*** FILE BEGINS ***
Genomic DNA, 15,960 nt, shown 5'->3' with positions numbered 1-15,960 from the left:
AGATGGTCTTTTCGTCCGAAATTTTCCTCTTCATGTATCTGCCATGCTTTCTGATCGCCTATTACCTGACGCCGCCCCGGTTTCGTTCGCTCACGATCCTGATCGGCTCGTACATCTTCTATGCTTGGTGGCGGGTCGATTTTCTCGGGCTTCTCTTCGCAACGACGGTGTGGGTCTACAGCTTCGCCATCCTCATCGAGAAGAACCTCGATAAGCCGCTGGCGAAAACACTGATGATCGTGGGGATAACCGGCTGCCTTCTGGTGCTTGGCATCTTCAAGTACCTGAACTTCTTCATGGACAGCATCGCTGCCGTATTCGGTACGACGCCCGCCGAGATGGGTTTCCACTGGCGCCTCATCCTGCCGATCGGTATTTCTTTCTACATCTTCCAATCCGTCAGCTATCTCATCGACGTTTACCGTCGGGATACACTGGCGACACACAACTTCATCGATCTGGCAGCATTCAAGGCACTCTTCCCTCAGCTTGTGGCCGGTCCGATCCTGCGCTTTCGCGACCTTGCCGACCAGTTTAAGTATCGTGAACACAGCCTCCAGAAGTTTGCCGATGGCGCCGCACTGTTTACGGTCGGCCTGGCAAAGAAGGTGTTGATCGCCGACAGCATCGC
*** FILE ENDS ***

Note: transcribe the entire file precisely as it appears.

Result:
Genomic DNA, 15,960 nt, shown 5'->3' with positions numbered 1-15,960 from the left:
AGATGGTCTTTTCGTCCGAAATTTTCCTCTTCATGTATCTGCCATGCTTTCTGATCGCCTATTACCTGACGCCGCCCCGGTTTCGTTCGCTCACGATCCTGATCGGCTCGTACATCTTCTATGCTTGGTGGCGGGTCGATTTTCTCGGGCTTCTCTTCGCAACGACGGTGTGGGTCTACAGCTTCGCCATCCTCATCGAGAAGAACCTCGATAAGCCGCTGGCGAAAACACTGATGATCGTGGGGATAACCGGCTGCCTTCTGGTGCTTGGCATCTTCAAGTACCTGAACTTCTTCATGGACAGCATCGCTGCCGTATTCGGTACGACGCCCGCCGAGATGGGTTTCCACTGGCGCCTCATCCTGCCGATCGGTATTTCTTTCTACATCTTCCAATCCGTCAGCTATCTCATCGACGTTTACCGTCGGGATACACTGGCGACACACAACTTCATCGATCTGGCAGCATTCAAGGCACTCTTCCCTCAGCTTGTGGCCGGTCCGATCCTGCGCTTTCGCGACCTTGCCGACCAGTTTAAGTATCGTGAACACAGCCTCCAGAAGTTTGCCGATGGCGCCGCACTGTTTACGGTCGGCCTGGCAAAGAAGGTGTTGATCGCCGACAGCATCGC